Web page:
Starting with "Forming the Female Wage Labor Force: Colonial America to the Civil War," Kessler-Harris reminds us that work in colonial America centered around households. The yeoman household featured clearly delineated male and female roles, but the boundaries between these worlds were permeable -- men helped with women's work and visa versa. Yet, we are reminded in "Limits of Independence in the Colonial Economy." Despite the dignity assigned to the work done by women in the household, women's paths to craft skill via apprenticeship were blocked. Coverture ensured that women remained dependent upon male heads of household. Yet were a woman's husband to die, she could be left without the means to make a going affair of the property left behind. Widows who did not remarry quickly could find themselves destitute. Some of the first solutions tried included houses of industry where widows and children could labor at manufactures. In this early stage of history, another common practice was to give work to women (such as weaving) under the putting out system. When given a choice, Kessler-Harris argues, women would uniformly choose putting out to a house of industry.

The early national period was one in which the leaders of the new nation were facing conflicting needs, on the one hand they sought to improve the balance of trade to pay war debts and on the other they didn't want to sink to the low level of Britain's dark satanic mills. During the Revolution, women had been encouraged to produce "homespun" as a patriotic duty. Simple American clothes were a badge of honor for patriot men and women, contrasting with the luxury and finery of the enemy. After American independence was secured, the compromise reached stressed a balanced economy, in which the role of women would be (at least in part) to provide some of the labor in small paternalistic factory settings. Slater's Mills and the model they spread through the Blackstone Valley and beyond relied on the labor of women and children. Least the nation worry about the moral affects on women working in the mills, Slater continued the tradition of putting out thereby disturbing local mores as little as possible. Soon the Boston Associates were building a mill in Lowell that promised a more complete factory model still attended by the moral guidance that would prevent women from being degraded by the experience working for wages. Kessler-Harris reminds us that, as Thomas Dublin has shown, this experience also worked as a liberating experience for many of the farm girls from small town New Hampshire. The crush of time and work discipline pressed in on workers, but the rhetorical escape valve for much of the early years of industrialization was that this female wage labor represented a temporary stage in life. With wage earning women leaving the factory after short stays, going on to marry and raise children, it was possible to maintain the agrarian myth. At the same time, temporary work meant low status.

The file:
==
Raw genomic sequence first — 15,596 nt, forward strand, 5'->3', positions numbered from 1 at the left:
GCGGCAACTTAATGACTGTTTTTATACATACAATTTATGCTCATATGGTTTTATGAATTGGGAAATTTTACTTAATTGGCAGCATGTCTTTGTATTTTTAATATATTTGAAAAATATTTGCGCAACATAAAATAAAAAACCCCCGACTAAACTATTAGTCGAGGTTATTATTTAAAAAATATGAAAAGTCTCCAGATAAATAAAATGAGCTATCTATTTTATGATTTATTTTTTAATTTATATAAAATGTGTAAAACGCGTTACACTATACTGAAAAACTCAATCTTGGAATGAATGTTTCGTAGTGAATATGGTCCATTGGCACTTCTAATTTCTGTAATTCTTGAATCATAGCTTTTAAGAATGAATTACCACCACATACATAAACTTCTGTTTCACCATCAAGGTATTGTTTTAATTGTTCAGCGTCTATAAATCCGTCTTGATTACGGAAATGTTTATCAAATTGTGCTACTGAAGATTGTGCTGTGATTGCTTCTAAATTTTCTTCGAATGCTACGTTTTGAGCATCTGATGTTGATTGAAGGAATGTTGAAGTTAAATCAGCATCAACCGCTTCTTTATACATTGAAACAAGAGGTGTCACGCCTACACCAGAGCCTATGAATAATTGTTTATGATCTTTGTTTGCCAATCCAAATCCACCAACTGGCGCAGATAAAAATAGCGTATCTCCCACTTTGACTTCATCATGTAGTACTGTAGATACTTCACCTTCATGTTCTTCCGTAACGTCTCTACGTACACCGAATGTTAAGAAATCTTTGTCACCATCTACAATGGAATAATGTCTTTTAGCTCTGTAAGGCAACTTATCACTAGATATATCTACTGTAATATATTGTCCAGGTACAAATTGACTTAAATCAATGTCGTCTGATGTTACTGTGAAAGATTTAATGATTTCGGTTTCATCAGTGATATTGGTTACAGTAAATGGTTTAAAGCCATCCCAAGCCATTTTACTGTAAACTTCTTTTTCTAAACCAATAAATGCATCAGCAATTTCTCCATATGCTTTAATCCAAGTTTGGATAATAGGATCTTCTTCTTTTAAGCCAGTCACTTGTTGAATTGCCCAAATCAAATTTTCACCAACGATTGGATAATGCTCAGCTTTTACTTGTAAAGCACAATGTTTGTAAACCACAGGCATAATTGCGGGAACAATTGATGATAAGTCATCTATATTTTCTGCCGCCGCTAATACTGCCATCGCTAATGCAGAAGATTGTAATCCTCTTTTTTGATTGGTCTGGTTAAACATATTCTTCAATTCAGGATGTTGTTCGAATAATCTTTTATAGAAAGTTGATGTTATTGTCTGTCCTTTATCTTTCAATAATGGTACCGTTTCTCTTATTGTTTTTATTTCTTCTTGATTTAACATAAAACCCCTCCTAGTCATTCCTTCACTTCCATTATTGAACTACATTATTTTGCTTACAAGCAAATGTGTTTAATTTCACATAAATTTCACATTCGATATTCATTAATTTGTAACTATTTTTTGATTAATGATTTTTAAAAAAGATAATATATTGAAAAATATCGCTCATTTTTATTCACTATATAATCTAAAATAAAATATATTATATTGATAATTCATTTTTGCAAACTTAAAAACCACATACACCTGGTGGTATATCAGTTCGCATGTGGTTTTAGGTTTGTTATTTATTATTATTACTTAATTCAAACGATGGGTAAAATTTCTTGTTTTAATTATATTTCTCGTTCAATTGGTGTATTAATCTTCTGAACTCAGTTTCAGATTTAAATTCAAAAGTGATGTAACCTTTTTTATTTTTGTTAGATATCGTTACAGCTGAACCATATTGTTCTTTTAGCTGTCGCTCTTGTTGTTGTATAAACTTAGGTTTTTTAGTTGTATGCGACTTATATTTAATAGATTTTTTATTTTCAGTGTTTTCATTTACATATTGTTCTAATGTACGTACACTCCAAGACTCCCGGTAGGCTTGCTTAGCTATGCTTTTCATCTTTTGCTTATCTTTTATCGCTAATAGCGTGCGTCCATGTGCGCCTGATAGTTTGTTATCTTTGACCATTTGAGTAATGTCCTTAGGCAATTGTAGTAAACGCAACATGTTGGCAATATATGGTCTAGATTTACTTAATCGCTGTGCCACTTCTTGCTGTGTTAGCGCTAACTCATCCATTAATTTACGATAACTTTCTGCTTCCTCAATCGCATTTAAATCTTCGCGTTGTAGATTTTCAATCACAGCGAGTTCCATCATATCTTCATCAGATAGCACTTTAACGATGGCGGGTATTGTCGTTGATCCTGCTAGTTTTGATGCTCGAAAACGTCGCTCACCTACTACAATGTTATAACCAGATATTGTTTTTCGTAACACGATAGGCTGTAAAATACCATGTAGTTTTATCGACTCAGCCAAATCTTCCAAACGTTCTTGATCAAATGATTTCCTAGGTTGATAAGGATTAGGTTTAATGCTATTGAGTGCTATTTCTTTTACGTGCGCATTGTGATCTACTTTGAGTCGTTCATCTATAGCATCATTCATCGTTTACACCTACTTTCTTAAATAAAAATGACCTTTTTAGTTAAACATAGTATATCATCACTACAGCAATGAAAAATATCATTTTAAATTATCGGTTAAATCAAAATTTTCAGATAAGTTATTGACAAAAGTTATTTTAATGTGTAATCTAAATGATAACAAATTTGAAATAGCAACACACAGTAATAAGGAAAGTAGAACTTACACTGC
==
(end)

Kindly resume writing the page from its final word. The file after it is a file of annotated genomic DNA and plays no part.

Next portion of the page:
By Mid-Century "Industrial Wage Earners and the Domestic Ideology" would become two sides of the same coin. Though the putting out system persisted well beyond the American Civil War, the growth of manufactories in the early 19th C took placed increasing competition and mounting pressure for ever greater profits at the center of American economic and cultural life. Immigration from Western Europe, especially Ireland, accelerated in the 1840s exerting a downward pressure on wages accelerated apace. Native born women saw themselves as threatened by the Irish, displaying an understandable (if by our modern sensibilities repugnant) Nativism. The deskilling of labor also put men increasingly in competition with women for lower paid work. Men's reaction in this set of circumstances was to resist women's wage labor as competition by mid century. With tensions mounting the role of women in raising virtuous children, in maintaining as household as refuge from an increasingly competitive world of work, came to seem more accepted in the culture of laissez nous faire. Wage work for women became associated with immigrants and the poor. By the time of the Civil War, only the most desperate women sought wage labor.

In addressing "The Idea of Home and Mother at Work: The Civil War to World War I," Kessler-Harris echoes the words of one working woman, asking "Why Is It Can a Woman Not Be Virtuous If She Does Mingle With the Toilers?" After the Civil War men fought to maintain control of their workplaces. But women increasingly sought more than just better working conditions as well. Seeking to restore the dignity of wage labor for women, women launderers, seamstresses, umbrella makers (among many others) joined together in female unions that offered support to their members and conducted strikes to prevent wage cuts and increases in production quotas. Increasingly the lines of class divided women who needed to work from those ladies of the middle class who sought to reform the lives of working women by bringing them back to their primary roles as mothers. As Christine Stansell has pointed out, the female reform movements were inflected with the language of middle class moralism which recoiled from the working class ways of immigrant subcultures. Organizations like the New York Working Woman's Protective Union usurped the roles of indigenous female protest and reinforced cultural assumptions about women's home-bound and subordinate role. As the century drew to a close the emphasis turned to protective legislation that would ensure women's roles as future mothers.